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The Warlord by Malcolm Bosse
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The Warlord (1983)

by Malcolm Bosse

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I had to think a lot about what bothered me about this book, and I think in the end I decided that overall, there just didn't seem to be much point. Don't get me wrong, it's a good book, and, as epics go, it's pretty darned epic. I'm not really familiar enough with the area to vouch for the historical accuracy, but certainly many historic figures play bit parts, such as Chiang Kai-Shek and Chairman Mao.

The inevitable comparisons are to James Clavell. I suspect that the critics would probably prefer this book to Clavell's more mind-candyish experience, but I don't. The book follows, roughly, five characters, and most of them are left in pretty ambiguous situations at the end. (I understand there is a sequel.) Clavell doesn't really do that inside a single book. He tends to surprise you at the beginning of the next book which occurs fifty years later and everything you thought was going to happen, didn't, but taking each book by itself, most of the plot points are wrapped up pretty neatly. It's a pretty good trick for books that appear be fairly closely based on actual people.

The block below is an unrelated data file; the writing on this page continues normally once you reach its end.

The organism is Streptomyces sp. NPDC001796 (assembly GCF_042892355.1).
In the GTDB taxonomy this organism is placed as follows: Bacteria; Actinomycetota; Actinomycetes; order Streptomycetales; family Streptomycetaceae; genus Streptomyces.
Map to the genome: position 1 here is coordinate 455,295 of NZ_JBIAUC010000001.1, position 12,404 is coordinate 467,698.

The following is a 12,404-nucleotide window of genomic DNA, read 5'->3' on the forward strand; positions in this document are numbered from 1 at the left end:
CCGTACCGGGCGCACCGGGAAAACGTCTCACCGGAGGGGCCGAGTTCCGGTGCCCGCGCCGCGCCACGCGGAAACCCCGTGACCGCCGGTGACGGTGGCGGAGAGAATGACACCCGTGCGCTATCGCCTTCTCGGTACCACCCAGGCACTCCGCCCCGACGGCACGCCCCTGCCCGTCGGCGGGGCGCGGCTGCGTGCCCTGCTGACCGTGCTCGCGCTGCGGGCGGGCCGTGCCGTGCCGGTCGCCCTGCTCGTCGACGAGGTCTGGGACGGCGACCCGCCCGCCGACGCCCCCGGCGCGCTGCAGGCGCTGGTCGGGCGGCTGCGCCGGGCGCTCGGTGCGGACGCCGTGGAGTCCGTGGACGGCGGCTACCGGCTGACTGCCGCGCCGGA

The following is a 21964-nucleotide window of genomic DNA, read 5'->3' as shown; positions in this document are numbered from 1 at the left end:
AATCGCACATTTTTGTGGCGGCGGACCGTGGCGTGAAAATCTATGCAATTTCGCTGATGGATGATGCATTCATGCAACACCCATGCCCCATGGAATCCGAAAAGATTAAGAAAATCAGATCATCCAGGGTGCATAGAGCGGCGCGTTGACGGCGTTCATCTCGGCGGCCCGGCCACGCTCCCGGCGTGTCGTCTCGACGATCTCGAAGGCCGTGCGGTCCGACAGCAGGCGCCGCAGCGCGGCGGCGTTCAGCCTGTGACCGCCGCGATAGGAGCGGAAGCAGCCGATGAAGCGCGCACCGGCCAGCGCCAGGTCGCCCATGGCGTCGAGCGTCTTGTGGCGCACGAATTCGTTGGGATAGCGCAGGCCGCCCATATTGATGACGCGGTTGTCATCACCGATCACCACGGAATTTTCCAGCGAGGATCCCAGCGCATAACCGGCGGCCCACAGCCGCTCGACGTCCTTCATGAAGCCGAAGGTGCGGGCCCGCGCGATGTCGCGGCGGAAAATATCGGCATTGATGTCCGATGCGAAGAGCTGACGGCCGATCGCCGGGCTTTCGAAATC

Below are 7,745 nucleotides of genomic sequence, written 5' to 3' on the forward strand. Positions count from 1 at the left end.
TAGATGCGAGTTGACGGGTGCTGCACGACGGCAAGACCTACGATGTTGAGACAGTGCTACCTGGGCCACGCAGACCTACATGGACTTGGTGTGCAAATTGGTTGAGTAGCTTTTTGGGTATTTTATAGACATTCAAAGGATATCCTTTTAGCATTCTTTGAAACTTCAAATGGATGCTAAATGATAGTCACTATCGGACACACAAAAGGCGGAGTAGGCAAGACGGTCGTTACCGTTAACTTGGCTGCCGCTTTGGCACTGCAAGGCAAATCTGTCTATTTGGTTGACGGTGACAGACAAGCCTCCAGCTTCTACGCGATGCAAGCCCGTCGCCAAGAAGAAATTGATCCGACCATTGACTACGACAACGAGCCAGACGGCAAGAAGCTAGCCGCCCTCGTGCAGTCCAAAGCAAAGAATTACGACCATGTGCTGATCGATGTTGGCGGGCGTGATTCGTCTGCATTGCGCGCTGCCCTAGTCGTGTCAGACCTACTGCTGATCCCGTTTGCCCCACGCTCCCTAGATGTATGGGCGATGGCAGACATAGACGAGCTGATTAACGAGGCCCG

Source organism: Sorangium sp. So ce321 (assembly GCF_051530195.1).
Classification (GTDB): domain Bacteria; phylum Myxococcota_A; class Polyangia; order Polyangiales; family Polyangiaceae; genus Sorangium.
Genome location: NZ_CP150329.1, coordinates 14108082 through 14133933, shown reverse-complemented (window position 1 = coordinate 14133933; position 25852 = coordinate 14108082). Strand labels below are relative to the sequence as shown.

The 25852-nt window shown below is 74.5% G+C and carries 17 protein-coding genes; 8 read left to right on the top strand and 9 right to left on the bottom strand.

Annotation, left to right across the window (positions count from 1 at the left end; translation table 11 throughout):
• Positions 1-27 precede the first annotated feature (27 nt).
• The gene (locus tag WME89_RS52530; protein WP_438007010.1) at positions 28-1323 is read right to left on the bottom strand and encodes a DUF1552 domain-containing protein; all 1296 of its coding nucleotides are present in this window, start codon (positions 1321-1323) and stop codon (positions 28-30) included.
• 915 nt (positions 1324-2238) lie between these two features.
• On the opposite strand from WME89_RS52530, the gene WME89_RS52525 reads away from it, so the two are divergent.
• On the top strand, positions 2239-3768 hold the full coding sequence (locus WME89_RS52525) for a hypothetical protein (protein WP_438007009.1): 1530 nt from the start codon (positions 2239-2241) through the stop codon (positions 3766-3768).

Not so with Warlord With the possible exception of the eponymous general, all of the characters could be literal autobiographies, but we wouldn't know it. A Russian courtesan, a failed Communist, a German gunrunner, all characters with no historical significance, and unless they turn out to be the author's grandparents, not characters you would ever hear of again.

They're good characters. They're interesting and complex,and show remarkable strength at surprising times. But it's just too hard to see where the whole thing is leading. There's a climactic battle that occurs late in the book, and I think the whole thing could have been dropped without any loss to the flow of the book. Very strange. Maybe I'm just not smart enough for this one. ( )
  benfulton | May 25, 2009 |
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